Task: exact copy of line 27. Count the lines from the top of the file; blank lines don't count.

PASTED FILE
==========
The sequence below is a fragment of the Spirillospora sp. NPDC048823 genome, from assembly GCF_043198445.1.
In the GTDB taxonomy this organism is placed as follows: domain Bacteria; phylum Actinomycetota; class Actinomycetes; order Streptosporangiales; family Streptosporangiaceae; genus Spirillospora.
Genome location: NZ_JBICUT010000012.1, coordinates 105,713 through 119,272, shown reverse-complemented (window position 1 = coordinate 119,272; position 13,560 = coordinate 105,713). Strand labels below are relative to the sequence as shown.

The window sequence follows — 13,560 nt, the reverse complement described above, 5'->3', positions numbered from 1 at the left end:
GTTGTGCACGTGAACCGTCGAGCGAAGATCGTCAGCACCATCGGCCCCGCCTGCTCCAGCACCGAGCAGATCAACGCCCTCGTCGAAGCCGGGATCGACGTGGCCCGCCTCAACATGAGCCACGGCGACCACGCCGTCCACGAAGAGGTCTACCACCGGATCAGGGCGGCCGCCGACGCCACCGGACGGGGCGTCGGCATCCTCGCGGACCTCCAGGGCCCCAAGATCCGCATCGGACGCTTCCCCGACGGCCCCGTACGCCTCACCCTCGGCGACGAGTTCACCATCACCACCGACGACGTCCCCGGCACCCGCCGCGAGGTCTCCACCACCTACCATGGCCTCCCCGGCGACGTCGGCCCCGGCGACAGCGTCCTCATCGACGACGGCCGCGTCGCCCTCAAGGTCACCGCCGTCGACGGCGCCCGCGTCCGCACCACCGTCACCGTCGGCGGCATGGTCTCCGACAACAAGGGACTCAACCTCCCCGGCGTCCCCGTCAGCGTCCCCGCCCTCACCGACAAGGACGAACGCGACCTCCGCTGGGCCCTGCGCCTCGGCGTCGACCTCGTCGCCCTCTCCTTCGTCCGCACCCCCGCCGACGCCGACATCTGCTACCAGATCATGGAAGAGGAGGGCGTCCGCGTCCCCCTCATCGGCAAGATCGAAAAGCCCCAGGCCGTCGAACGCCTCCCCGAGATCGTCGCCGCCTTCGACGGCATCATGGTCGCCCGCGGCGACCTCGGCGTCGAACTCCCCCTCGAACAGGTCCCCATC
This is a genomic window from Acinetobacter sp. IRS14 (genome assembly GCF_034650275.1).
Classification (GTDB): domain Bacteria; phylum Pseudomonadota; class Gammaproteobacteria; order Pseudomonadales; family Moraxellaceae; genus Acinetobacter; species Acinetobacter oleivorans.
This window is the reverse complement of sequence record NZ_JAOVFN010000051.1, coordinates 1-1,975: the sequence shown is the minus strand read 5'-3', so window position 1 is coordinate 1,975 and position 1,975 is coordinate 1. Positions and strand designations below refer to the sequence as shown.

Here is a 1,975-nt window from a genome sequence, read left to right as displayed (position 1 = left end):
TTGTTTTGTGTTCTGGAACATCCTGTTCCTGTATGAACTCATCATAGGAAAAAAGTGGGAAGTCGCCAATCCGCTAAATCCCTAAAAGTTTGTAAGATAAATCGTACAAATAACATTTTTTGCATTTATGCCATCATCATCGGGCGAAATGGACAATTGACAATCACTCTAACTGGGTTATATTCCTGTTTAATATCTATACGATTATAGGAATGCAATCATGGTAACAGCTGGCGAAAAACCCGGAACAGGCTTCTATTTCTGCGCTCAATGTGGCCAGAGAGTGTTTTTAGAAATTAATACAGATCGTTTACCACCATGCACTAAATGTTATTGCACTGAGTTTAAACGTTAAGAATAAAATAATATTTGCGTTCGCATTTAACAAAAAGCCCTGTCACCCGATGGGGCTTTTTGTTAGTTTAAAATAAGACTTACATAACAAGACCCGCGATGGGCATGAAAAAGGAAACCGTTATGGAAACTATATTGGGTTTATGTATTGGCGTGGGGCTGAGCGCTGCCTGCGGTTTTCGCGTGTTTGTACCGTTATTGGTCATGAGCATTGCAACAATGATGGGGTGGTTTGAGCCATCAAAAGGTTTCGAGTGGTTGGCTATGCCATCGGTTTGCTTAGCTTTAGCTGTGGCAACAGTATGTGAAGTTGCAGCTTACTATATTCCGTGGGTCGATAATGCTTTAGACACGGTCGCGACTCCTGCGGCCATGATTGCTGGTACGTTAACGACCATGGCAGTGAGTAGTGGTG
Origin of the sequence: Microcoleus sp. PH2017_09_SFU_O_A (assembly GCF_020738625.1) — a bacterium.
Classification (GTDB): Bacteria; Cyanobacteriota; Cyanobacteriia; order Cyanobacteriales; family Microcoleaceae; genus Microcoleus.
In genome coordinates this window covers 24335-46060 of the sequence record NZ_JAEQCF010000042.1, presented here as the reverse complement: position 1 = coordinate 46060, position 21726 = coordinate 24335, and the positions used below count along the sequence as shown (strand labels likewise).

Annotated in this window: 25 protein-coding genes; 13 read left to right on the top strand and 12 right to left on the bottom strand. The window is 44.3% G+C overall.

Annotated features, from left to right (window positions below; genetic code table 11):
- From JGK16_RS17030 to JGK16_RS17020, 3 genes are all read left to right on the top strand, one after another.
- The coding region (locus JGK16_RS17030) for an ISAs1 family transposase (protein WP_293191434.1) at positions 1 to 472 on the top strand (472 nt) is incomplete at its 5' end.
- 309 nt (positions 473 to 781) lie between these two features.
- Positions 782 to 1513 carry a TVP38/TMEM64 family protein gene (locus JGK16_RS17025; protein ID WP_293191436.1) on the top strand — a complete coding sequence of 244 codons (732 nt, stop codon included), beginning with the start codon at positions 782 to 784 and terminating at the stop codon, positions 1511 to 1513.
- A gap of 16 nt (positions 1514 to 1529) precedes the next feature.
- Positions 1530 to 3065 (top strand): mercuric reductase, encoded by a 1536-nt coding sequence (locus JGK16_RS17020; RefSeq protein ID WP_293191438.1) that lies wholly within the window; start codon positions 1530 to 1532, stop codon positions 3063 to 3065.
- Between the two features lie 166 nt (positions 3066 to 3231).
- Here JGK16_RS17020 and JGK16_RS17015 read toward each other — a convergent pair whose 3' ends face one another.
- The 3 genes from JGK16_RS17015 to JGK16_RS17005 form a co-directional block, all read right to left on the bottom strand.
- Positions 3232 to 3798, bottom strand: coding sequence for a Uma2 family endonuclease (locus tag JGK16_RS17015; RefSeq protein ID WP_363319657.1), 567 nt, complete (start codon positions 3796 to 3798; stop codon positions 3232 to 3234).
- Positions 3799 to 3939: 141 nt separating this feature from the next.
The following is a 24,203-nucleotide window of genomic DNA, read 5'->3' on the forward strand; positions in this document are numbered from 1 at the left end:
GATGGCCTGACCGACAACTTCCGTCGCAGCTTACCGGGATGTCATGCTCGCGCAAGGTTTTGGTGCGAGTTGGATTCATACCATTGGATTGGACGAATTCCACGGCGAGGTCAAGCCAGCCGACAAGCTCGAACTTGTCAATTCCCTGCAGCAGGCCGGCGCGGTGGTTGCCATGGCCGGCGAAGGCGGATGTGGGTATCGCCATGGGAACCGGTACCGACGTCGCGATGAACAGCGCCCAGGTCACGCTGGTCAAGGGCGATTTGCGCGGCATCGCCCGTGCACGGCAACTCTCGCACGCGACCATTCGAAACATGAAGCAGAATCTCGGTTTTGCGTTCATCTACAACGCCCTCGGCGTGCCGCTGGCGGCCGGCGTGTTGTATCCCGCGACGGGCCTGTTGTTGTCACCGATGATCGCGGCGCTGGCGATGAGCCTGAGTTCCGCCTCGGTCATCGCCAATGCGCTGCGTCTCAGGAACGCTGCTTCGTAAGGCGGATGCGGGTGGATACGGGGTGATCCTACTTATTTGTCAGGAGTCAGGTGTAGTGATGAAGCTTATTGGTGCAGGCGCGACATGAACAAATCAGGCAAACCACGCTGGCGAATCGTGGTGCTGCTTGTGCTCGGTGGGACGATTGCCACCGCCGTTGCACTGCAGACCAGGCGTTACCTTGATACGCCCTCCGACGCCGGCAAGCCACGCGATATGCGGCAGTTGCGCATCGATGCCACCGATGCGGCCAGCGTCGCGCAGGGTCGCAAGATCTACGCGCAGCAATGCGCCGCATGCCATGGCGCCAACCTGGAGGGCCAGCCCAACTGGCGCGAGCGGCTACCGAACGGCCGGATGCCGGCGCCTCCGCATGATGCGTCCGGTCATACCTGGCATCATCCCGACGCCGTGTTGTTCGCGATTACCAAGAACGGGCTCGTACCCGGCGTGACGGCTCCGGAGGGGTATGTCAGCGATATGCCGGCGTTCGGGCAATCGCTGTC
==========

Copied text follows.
The following is a 24,203-nucleotide window of genomic DNA, read 5'->3' on the forward strand; positions in this document are numbered from 1 at the left end: